Image provided by aparoo.com, trailer courtesy of youtube.com
The Way Back is based on the memoirs of Slavomir Rawicz, an escapee from a Siberian Gulag, and his 4,000 mile walk across Siberia, Mongolia and Tibet into India.
Apart from the accusations that the memoirs were fake, it sold over 500,000 copies and was incredibly popular. Unlike the memoirs, the movie received little attention; grossing only $1.2 million on the opening weekend.
This was most likely a shocker for the director, Peter Weir. Known for his success in “Master and Commander”, “The Truman Show” and “Dead Poets Society”, Weir has been nominated for 6 Oscars. He is also known for his unique film plots; always involving people who do not fit into their surroundings and having an award-winning cast. This film fits that profile, it stars Jim Sturgess, Ed Harris, Mark Strong and Colin Farrell.
Although this film is set during World War II, it does not share the same qualities as a war movie. It deals more with danger from the elements, rather than danger from bullets. Set in 1941, the film depicts an escape from a Siberian Gulag, only to land in the more dangerous natural prisons that are Siberia, the Gobi Desert and the Himalayas.
After being accused of espionage and sent to a Soviet POW camp, Janusz (Jim Sturgess), meets a fellow prisoner, Khabarov (Mark Strong), who has been planning an escape from the camp for months. Having seen that Janusz has courage and kindness, Khabarov decides to tell him about the plan. In the process of waiting for the appropriate snow storm, as a way to cover their tracks when they escape, several other prisoners hear about the escape.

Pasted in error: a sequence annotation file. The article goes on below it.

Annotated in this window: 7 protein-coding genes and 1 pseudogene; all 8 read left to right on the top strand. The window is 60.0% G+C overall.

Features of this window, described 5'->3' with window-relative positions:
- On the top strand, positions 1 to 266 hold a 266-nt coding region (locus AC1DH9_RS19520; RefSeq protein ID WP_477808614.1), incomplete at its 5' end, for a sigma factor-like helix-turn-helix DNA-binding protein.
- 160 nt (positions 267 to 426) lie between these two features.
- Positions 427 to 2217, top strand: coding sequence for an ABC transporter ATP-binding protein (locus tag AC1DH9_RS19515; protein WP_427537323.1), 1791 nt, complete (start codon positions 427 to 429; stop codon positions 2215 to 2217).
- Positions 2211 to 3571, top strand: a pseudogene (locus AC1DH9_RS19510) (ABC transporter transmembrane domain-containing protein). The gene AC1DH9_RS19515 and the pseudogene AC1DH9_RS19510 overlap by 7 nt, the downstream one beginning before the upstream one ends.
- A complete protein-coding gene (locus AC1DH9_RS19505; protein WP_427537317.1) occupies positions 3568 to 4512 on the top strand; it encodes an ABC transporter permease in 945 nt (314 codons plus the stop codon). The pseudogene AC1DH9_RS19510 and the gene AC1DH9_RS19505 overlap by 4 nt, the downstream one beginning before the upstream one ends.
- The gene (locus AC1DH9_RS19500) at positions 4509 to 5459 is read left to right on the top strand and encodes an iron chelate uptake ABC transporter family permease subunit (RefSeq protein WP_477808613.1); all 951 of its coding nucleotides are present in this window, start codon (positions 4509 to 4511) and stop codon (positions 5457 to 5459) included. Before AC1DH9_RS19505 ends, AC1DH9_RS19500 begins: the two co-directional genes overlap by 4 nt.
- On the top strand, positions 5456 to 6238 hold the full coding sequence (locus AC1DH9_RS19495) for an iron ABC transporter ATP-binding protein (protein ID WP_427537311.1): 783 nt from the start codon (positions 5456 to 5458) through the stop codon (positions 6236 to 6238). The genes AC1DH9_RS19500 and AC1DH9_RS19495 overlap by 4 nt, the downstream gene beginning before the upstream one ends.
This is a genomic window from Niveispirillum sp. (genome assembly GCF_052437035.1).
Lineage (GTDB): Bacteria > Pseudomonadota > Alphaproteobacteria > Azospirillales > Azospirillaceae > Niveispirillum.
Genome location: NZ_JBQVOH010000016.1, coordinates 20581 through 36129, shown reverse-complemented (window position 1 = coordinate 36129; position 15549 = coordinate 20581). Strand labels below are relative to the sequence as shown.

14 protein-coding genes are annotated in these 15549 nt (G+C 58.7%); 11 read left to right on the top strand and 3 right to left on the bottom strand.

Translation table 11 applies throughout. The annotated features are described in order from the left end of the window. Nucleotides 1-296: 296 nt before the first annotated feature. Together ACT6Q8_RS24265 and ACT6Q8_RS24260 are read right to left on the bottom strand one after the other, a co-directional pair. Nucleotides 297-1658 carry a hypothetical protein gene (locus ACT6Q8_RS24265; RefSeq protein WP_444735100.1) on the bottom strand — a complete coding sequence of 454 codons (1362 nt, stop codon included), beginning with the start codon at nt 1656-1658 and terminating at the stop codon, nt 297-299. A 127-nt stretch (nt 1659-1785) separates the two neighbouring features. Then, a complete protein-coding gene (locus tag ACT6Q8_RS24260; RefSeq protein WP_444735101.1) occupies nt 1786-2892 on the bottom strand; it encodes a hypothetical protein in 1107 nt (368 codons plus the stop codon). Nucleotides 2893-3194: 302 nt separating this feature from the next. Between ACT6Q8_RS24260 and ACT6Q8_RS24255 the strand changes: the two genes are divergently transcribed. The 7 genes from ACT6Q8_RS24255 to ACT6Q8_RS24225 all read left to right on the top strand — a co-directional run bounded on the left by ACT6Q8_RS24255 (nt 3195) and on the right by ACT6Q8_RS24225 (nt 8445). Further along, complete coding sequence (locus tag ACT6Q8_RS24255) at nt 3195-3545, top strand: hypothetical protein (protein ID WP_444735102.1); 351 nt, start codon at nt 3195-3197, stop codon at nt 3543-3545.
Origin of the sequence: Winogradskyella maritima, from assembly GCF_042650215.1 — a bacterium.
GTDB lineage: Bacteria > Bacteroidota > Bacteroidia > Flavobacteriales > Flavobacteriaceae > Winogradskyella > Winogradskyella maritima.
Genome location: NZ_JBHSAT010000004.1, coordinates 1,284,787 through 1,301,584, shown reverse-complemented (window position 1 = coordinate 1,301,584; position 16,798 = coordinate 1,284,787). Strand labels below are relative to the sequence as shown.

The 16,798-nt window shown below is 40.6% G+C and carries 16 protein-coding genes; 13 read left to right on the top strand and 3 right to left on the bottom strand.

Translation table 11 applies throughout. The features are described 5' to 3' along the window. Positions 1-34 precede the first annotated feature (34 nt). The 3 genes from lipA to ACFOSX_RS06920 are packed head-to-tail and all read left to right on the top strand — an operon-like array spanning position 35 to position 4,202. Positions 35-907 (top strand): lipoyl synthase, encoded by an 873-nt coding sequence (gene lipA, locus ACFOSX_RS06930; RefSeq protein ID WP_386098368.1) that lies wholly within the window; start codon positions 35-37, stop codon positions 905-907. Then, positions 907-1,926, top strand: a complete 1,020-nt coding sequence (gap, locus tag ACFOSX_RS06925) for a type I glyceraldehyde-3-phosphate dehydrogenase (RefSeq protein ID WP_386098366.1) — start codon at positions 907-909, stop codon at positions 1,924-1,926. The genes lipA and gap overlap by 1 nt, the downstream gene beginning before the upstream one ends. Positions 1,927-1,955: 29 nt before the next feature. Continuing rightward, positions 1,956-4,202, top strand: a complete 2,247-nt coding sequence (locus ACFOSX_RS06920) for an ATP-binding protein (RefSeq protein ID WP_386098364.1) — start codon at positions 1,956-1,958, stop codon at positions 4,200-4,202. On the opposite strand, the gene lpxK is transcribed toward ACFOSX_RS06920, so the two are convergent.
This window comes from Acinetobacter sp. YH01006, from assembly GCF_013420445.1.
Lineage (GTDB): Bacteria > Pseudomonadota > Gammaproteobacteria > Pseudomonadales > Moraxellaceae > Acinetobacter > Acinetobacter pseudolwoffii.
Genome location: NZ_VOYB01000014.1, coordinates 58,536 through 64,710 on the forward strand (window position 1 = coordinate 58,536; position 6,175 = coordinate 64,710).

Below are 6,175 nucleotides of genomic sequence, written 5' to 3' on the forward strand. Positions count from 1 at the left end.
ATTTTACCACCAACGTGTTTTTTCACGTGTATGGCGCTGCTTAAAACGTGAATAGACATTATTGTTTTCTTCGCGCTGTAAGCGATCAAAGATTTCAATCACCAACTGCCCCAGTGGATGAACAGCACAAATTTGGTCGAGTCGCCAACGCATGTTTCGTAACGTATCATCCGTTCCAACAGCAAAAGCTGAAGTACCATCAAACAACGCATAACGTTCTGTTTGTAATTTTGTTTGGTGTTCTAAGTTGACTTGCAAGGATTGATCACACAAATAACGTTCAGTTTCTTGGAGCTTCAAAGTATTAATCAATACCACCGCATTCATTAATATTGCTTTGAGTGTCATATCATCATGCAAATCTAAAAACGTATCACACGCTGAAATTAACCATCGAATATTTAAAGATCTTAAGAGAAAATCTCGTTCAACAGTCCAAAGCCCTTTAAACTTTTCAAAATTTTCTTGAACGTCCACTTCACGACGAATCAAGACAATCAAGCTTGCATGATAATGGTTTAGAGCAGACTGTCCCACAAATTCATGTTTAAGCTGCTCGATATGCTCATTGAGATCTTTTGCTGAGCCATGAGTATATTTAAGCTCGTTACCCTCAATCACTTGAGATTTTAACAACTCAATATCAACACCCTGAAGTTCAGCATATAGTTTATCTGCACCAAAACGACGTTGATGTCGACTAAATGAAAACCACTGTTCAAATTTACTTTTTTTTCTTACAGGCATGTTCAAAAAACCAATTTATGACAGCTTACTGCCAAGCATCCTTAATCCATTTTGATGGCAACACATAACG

Hardened Russian criminal, Valka (Collin Farrell), as well as American engineer, Mr. Smith (Ed Harris) also join the party. When the storm finally came Janusz, Khabarov, Valka and Mr. Smith and several other prisoners cut through the barbed wire and escape into the Siberian forest. The pack travels from Siberia to Mongolia, eating bugs and whatever they can find. After realizing that Mongolia is also a communist country, they set off for India, and eventually to China, hitting such roadblocks such as Himalayas in winter, and the Gobi Desert.
What was most interesting about this story was the juxtaposition between the Soviet prison and the 4,000 miles of natural prison they must endure to be free. In their journey, the characters develop relationships with each other, they talk about their lives; things that they would never do in the POW camp. And although they are free from the camp, they are still very much imprisoned in a natural fortress of hell.
Not only can the elements kill them, but they also have bounties on their heads. Unlike the Siberian winter, the prison camp was not designed to kill them, they were used as laborers. This shows the merciless side of Mother nature. And even though the characters were near death, dying a free man is still better than dying a falsely accused prisoner under the Stalin regime.
Overall the film could use better transitions between the scenes. Although you cannot show a 4,000 mile walk in a two-hour movie, I felt the journey was rushed. Much of the movie focuses on the -40 degree temperatures in Siberia and the 100 degree heat in the Gobi Desert, however the Himalayan Mountain range was almost completely cut out.
One would think that the birth place of the tallest mountain in the world, Mt. Everest, would be successful at showing how dangerous this trek really was. The hike through the Himalayas occurs in the later part of the journey, in which only 8 minutes of the movie are used to show it. This proves that the film was rushed and last parts of the journey were diluted.
Janusz (Sturgess) even states, at the end of the film, “Apart from a few mountains, we are there,” referring to the Himalayas. The end of the film was very unrealistic.Many people die crossing the Himalayas today, yet 4 malnourished men can do it – with no food, oxygen or even proper shoes.